Living in the Amazon’s Madre de Dios region of Peru has its perks when it comes to natural resources, but the introduction of mercury into this fragile ecosystem has transformed these natural resources into a major threat to indigenous people’s health.
Now studies led by AAF’s partners on the ground in Madre De Dios have shown that indigenous populations have significantly higher mercury levels in their bodies than people living in more urban settings.
People living in indigenous communities in the region tend to have five times the maximum acceptable levels of mercury and 2.3 times greater than those in non-indigenous communities. Even more unsettling is the fact that indigenous children have three times more mercury in their system than children from non-native communities.
So what’s causing this trend? Differences in diet. Indigenous people rely primarily on fish for their source of protein, while urban dwellers also incorporate alternate sources of protein such as beef and chicken into their diet. Scientists found that over 60% of fish species in this one region alone contain unacceptable levels of mercury caused by the gold mining industry. Mercury is used in the gold mining industry to bind together flecks of gold and then burned off allowing it to enter the environment. The remaining mercury is poured directly into the river where it makes its way through the food chain.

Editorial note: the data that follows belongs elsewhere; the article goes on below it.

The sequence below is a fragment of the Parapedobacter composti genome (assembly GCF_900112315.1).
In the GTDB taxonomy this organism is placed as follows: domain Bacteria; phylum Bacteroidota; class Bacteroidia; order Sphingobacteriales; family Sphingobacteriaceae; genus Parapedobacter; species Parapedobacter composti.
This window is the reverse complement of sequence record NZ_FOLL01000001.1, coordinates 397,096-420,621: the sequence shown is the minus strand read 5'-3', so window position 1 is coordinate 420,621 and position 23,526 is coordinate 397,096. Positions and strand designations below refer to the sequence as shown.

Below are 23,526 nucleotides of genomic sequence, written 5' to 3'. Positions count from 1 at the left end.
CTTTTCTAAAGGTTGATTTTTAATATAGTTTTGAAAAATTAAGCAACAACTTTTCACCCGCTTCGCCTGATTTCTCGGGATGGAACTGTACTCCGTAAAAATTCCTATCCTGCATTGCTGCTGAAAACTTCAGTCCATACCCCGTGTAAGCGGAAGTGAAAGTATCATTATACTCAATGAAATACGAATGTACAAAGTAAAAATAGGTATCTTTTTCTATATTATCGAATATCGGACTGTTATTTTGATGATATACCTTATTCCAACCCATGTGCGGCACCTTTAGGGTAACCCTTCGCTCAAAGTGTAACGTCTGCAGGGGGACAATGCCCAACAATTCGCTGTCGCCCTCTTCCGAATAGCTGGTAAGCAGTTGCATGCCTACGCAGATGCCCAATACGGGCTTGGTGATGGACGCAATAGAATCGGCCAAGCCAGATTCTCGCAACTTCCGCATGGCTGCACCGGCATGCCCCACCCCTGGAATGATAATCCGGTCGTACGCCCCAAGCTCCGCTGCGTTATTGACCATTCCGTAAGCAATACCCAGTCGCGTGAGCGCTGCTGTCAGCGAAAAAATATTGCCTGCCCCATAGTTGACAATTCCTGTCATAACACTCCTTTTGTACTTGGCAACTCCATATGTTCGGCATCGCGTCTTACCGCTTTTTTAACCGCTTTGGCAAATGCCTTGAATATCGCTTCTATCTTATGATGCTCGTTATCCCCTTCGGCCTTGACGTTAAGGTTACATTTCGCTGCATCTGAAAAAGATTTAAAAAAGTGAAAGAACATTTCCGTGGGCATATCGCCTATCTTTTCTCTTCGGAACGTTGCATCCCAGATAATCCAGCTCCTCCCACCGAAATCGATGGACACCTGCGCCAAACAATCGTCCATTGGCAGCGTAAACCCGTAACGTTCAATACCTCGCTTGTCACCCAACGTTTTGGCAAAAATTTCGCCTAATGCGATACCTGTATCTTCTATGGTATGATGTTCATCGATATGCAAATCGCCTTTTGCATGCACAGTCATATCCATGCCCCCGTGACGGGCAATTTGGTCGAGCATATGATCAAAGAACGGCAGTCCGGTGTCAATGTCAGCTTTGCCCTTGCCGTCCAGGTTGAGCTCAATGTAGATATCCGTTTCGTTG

The Amazon Aid Foundation is working to raise awareness about the destructive nature of illegal gold mining so that future generations will be less subjected to the dangers of mercury. Our work with the film Amazon Gold provides a full investigation into this often unseen world of the gold industry and the power it has over such an important ecosystem. There is currently a August 2014 deadline for illegal miners to either formalize their claims or leave.
To read more about the indigenous people affected by gold mining, visit: Phys.org